NYT Reporter: President Trump's 'Hostility' Toward Hispanics Explains Decline in Flu Shots

February 12th, 2018 3:06 PM

During Monday’s edition of CNN’s At this Hour, guest host Brianna Keilar brought on the New York Times’ Science and Health reporter Donald McNeil Jr. to discuss the flu epidemic sweeping the nation. McNeil had previously written an article for the Times arguing that President Trump needs to do more to protect public health.

When asked about an eight percent drop in the number of Hispanics who received flu shots, McNeil pointed to President Trump’s “hostility to Spanish language and Hispanics” as a possible explanation, in addition to a “cut back in Spanish-language ads.” He then admitted that the facts disproved his wild speculation and that didn't actually know the reason for the statistic. McNeil’s conjecture serves as a perfect example of a conspiracy theory, which the left always mocks the right for buying into. When the left has no other argument, they will always resort to the race card.



McNeil concluded the interview by scolding President Trump for boasting in a 2015 interview that he had never gotten a flu shot and encouraged him to tell the truth about whether or not he gets flu shots. He also said that expecting the President to tell the truth is “a pretty low bar to reach.”

During the interview, McNeil admitted that the number of Americans getting flu shots by November has slowly declined in recent years. Therefore, it makes little sense for him to place all of the blame at the foot of President Trump.  

The abusively biased media will no doubt continue to blame President Trump for every misfortune that afflicts the United States during his tenure, regardless of whether or not he bears any responsibility. Even the President could not have predicted that he would soon face blame for the flu epidemic.  

While the flu season will soon come to an end, the media’s accusations of racism against President Trump will surely continue through the spring, summer, and fall.  



At This Hour with Kate Bolduan


11:45 AM


BRIANNA KEILAR: So one statistic, you highlight a number of them and they’re all so interesting. One is, you say, look, in any given year, about 40 percent of Americans get the flu. They get the flu shot by November each year, obviously that’s inadequate. You talk about a slight drop going into this flu season. And then if you look specifically at a certain cohort at Hispanic adults, you’re looking at an almost 8 percent drop. Why is that, do you think?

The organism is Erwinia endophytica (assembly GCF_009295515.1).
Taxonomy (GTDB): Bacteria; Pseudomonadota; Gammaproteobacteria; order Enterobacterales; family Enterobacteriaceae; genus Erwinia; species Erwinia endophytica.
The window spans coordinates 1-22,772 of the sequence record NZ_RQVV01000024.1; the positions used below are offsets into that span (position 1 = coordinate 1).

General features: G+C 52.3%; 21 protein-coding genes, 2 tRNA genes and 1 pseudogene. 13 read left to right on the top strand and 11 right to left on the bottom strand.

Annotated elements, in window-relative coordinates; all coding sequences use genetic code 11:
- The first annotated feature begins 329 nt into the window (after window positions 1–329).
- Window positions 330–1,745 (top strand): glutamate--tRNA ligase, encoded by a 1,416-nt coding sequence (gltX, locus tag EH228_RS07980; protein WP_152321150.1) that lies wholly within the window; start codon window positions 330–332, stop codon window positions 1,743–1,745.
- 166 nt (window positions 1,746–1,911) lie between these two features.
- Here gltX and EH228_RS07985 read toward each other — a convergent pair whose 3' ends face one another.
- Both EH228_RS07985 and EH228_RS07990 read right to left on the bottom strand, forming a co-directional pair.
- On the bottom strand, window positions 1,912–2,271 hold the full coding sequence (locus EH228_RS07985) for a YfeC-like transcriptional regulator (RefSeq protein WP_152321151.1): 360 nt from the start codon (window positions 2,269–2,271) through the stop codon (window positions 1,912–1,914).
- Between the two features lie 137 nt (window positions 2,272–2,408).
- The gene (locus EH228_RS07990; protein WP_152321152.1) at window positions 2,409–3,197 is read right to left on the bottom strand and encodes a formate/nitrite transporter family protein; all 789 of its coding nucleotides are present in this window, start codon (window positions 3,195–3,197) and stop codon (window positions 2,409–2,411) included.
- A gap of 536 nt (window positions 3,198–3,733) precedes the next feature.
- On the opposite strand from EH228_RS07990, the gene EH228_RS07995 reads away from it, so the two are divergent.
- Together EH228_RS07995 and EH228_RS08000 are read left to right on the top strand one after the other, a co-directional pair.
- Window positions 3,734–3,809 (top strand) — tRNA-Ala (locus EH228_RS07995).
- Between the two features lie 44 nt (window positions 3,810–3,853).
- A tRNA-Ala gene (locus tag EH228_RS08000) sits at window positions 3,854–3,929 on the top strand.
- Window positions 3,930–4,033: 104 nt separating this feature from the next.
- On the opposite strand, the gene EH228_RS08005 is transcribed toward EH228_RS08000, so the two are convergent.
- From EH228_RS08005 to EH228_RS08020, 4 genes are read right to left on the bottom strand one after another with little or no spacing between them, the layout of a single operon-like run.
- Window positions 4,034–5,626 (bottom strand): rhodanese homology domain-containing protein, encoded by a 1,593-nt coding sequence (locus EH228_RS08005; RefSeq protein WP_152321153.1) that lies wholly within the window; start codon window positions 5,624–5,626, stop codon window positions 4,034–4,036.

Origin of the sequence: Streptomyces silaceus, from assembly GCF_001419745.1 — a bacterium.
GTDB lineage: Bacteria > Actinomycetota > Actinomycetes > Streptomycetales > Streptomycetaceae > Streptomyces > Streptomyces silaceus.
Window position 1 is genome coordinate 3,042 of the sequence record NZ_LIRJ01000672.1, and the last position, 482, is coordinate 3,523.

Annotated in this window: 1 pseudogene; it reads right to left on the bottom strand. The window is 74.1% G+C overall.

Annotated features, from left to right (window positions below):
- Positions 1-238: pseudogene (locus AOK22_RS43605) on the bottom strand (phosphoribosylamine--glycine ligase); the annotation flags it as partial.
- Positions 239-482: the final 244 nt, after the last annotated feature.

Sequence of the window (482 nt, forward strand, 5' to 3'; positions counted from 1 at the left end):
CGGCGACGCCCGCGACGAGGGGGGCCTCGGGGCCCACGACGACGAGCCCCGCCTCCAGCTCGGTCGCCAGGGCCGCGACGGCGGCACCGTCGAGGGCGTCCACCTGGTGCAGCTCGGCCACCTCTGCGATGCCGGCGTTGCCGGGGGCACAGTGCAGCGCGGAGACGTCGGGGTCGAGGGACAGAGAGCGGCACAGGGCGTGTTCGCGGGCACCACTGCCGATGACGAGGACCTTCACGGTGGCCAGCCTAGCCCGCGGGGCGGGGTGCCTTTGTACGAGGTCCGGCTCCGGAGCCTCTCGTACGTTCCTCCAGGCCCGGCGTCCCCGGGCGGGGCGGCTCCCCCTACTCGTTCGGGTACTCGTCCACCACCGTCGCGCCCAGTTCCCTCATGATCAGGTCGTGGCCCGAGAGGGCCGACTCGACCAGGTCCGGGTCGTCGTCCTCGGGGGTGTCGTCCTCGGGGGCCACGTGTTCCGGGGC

DONALD McNEIL: I asked and I don’t know. I did not...I wondered if maybe because of you know, President Trump’s hostility to Spanish language and Hispanics, maybe there has been a cut back in Spanish language ads, maybe there have been some, you know, cutback in the number of mobile flu clinics. But the CDC said no, they just, they don’t know the reason. So I didn’t try to put in. But the fact is that getting flu shots by November, which is when it matters, has been slowly declining over the years. And that’s been a problem. I mean, this is, this is...it’s an imperfect vaccine but it’s a whole lot better than, than nothing. 


KEILAR: What does the President need to do?


McNEIL: It would be nice if he told the truth about whether he gets flu shots or doesn’t get flu shots. I realize that’s a pretty low bar to reach but he, you know, boasted in a radio interview in 2015 that he never had gotten the flu shot. He’s never addressed it since as far as I know. The White House physician who gave him that physical where everybody concentrated on his mental health, there were really no questions about the flu shot but I had noticed in the, in the outcome of the physical that yes, all of his vaccinations were up to date to include seasonal flu so I assume he’s had one. I assume maybe he’s given up his paranoia about, about the vaccines and maybe he ought to step forward and say, you know “I got one, it’s protecting me.” And he’s definitely in the high risk cohort. He is elderly and overweight by CDC standards and that is you know, elderly with underlying morbidity is the most likely to sicken and die in this epidemic. Other people could learn from his example if he would get up and speak about it.